Maria's Reviews > Harry Potter and the Philosopher's Stone

Harry Potter and the Philosopher's Stone by J.K. Rowling
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's review
Jun 28, 14

bookshelves: owned-books, non-english-books, own-2-editions
Read from May 28 to June 11, 2014

Originally posted on my blog:

I do admit those new scholastic covers are really nice, but I'll always love the original illustrations for the Harry Potter series. The colored spines especially bring me a sense of nostalgia and fondness for the series.

(2/5) Reading it as a kid, I didn't realize how bad J.K. Rowling's writing was. She writes in this incredibly formal and dry way that, at certain points of the book, just makes me sigh with how boring it was. What saves it was, of course, the content. With her world and characters, she knew exactly how to describe them. Good story can save a badly written book. Similarly, a good story can save a low budget film. On the other hand, good writing can't hope to save anything with a bad story. At certain points of the book, with a more flat character like Harry, you realize how bad the writing is though.

There are also a lot of awkward parts because of the writing:

Perhaps Snape had left the book in there? It was worth a try. He pushed the door ajar and peered inside—and a horrible scene met his eyes.

Snape and Filch were inside, alone. Snape was holding his robes above his knees.

... To say I burst out laughing for a long time was an understatement.

Also, instead of showing you if the characters were shouting or whispering or anything like that, she always told you, which can get annoying after a while and made the dialogue so much flatter:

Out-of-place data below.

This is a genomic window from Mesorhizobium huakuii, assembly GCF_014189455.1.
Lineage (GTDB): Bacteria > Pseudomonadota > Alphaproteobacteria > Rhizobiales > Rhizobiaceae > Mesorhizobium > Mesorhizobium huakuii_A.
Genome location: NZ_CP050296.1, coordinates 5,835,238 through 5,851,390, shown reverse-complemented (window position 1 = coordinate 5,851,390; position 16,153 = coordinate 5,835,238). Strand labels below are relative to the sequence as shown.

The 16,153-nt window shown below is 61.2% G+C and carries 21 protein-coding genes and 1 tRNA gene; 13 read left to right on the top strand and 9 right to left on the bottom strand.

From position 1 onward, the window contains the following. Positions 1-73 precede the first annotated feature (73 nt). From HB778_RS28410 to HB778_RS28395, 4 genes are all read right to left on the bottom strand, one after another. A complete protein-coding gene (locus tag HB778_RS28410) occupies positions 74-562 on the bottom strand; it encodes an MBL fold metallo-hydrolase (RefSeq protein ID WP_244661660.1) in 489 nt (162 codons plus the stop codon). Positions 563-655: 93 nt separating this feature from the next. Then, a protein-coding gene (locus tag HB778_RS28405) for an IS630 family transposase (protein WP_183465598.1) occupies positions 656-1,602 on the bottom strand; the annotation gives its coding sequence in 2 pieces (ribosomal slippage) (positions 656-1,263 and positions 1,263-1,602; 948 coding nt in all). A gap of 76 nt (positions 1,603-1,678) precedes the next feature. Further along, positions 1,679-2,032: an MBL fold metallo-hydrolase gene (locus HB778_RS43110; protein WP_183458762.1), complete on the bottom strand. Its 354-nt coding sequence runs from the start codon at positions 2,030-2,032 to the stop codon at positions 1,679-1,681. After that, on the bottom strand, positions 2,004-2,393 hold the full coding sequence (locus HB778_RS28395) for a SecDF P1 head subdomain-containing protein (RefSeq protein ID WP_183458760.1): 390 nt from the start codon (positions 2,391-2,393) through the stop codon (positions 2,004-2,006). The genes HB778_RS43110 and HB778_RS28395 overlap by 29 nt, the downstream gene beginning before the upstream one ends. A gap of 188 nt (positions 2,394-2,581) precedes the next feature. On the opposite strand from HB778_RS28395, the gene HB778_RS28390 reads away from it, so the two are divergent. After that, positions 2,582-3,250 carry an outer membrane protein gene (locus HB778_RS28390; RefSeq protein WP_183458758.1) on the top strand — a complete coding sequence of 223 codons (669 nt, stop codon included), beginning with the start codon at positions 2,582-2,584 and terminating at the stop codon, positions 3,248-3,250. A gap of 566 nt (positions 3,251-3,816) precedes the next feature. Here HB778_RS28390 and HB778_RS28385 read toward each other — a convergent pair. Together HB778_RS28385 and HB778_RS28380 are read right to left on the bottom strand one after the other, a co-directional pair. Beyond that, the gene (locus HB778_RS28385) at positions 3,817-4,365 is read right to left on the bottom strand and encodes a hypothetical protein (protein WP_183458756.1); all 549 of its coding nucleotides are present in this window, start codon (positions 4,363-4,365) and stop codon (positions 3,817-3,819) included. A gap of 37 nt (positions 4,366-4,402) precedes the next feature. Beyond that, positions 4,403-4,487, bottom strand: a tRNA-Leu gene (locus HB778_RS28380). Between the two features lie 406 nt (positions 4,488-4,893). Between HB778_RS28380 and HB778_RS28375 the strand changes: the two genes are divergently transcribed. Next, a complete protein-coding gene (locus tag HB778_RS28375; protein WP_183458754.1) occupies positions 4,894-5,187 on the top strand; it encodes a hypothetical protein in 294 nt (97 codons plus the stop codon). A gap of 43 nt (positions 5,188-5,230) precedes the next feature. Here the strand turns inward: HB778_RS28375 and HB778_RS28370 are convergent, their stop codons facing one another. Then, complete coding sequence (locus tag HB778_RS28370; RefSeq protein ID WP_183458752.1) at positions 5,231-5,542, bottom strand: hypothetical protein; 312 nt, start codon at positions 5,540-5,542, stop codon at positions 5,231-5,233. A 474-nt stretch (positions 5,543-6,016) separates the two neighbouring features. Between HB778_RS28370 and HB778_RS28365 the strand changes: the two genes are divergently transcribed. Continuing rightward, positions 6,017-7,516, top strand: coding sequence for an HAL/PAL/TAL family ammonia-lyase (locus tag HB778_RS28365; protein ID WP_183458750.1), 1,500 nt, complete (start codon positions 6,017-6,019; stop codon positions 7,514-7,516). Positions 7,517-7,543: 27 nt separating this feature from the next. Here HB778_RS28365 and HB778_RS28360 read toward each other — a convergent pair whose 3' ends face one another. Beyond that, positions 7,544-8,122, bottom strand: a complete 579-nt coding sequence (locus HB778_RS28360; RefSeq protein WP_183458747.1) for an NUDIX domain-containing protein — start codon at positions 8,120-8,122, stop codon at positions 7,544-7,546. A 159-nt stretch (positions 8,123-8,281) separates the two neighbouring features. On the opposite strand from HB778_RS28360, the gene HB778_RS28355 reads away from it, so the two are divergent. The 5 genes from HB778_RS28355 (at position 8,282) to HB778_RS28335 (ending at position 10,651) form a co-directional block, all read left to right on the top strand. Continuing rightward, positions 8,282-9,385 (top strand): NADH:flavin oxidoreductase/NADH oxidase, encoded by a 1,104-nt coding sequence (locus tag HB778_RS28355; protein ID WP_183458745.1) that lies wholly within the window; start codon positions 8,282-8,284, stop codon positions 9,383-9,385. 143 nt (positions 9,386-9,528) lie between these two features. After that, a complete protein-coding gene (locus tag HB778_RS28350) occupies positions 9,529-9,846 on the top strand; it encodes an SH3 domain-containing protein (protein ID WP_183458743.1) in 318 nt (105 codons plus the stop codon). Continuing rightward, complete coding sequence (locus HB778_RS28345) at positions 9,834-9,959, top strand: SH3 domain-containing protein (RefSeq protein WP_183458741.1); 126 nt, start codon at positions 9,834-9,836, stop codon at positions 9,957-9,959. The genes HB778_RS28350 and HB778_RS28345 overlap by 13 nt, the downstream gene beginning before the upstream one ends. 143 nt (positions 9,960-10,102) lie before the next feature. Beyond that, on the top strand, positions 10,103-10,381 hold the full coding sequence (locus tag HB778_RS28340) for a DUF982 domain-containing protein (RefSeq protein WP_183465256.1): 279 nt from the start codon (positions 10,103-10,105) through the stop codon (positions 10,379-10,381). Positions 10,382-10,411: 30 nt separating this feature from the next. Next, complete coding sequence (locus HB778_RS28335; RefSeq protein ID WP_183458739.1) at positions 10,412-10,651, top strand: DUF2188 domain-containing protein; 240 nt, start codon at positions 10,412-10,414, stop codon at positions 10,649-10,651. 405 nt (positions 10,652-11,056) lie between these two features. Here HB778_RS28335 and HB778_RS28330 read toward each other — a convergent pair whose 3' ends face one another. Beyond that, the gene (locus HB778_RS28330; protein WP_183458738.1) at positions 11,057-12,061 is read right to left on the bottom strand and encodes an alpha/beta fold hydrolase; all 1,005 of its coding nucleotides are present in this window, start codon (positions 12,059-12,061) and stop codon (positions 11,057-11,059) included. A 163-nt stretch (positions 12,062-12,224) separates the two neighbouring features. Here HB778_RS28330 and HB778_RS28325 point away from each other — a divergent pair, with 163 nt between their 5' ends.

"Good luck, Harry," he murmured.

"Up!" she screeched.

"Who's there?" he shouted.

"Oh yes, everyone's celebrating, all right," she said impatiently.

"You flatter me," said Dumbledore calmly.

Well you get the idea...

(5/5) Who's never dreamed about going to Hogwarts? Having your own owl and wand and going to Hogwarts to learn magic. You'd think the idea of wizards and witches would be the most used idea ever, but J.K. Rowling made a world that was beyond original and uniquely hers. The setting of the Harry Potter series will remain to be one of the main reasons (if not the only one), that the Harry Potter series will always be adored around the world.

(5/5) Another reason why the Harry Potter series is so amazing is because of the plot. Each individual book (or at least the first four) has its own plot and the entire series has an overarching plot. For me, the series only went bad (with the last three books) when it stopped following that. With the first four books, you can read any book, even out of order, and still be satisfied. The first I ever read in the series was actually the third one, Harry Potter and the Prisoner of Azkaban.